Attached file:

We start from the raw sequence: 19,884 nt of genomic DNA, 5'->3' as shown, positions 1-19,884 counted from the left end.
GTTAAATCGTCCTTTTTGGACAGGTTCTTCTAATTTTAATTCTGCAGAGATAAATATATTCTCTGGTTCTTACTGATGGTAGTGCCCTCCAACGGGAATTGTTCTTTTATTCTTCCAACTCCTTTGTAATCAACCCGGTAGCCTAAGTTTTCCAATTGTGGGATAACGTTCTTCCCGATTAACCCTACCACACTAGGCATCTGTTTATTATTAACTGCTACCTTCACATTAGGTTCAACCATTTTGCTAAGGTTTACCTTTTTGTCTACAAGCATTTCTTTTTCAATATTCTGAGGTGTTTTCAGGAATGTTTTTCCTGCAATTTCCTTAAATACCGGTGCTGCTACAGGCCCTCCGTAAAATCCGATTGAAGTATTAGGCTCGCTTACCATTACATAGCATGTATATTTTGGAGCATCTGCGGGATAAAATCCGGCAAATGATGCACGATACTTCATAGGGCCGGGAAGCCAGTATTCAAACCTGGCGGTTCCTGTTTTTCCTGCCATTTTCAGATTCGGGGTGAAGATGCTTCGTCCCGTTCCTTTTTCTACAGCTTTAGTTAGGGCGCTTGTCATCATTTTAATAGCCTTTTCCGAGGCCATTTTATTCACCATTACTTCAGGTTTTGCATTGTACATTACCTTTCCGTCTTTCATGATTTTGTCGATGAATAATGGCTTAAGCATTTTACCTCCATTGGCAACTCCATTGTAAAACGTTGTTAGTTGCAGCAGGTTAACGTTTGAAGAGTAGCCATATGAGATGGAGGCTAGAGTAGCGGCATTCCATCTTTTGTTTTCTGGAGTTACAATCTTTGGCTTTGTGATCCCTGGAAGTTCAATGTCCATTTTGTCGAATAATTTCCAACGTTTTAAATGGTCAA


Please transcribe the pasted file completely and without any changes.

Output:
We start from the raw sequence: 19,884 nt of genomic DNA, 5'->3' as shown, positions 1-19,884 counted from the left end.
GTTAAATCGTCCTTTTTGGACAGGTTCTTCTAATTTTAATTCTGCAGAGATAAATATATTCTCTGGTTCTTACTGATGGTAGTGCCCTCCAACGGGAATTGTTCTTTTATTCTTCCAACTCCTTTGTAATCAACCCGGTAGCCTAAGTTTTCCAATTGTGGGATAACGTTCTTCCCGATTAACCCTACCACACTAGGCATCTGTTTATTATTAACTGCTACCTTCACATTAGGTTCAACCATTTTGCTAAGGTTTACCTTTTTGTCTACAAGCATTTCTTTTTCAATATTCTGAGGTGTTTTCAGGAATGTTTTTCCTGCAATTTCCTTAAATACCGGTGCTGCTACAGGCCCTCCGTAAAATCCGATTGAAGTATTAGGCTCGCTTACCATTACATAGCATGTATATTTTGGAGCATCTGCGGGATAAAATCCGGCAAATGATGCACGATACTTCATAGGGCCGGGAAGCCAGTATTCAAACCTGGCGGTTCCTGTTTTTCCTGCCATTTTCAGATTCGGGGTGAAGATGCTTCGTCCCGTTCCTTTTTCTACAGCTTTAGTTAGGGCGCTTGTCATCATTTTAATAGCCTTTTCCGAGGCCATTTTATTCACCATTACTTCAGGTTTTGCATTGTACATTACCTTTCCGTCTTTCATGATTTTGTCGATGAATAATGGCTTAAGCATTTTACCTCCATTGGCAACTCCATTGTAAAACGTTGTTAGTTGCAGCAGGTTAACGTTTGAAGAGTAGCCATATGAGATGGAGGCTAGAGTAGCGGCATTCCATCTTTTGTTTTCTGGAGTTACAATCTTTGGCTTTGTGATCCCTGGAAGTTCAATGTCCATTTTGTCGAATAATTTCCAACGTTTTAAATGGTCAA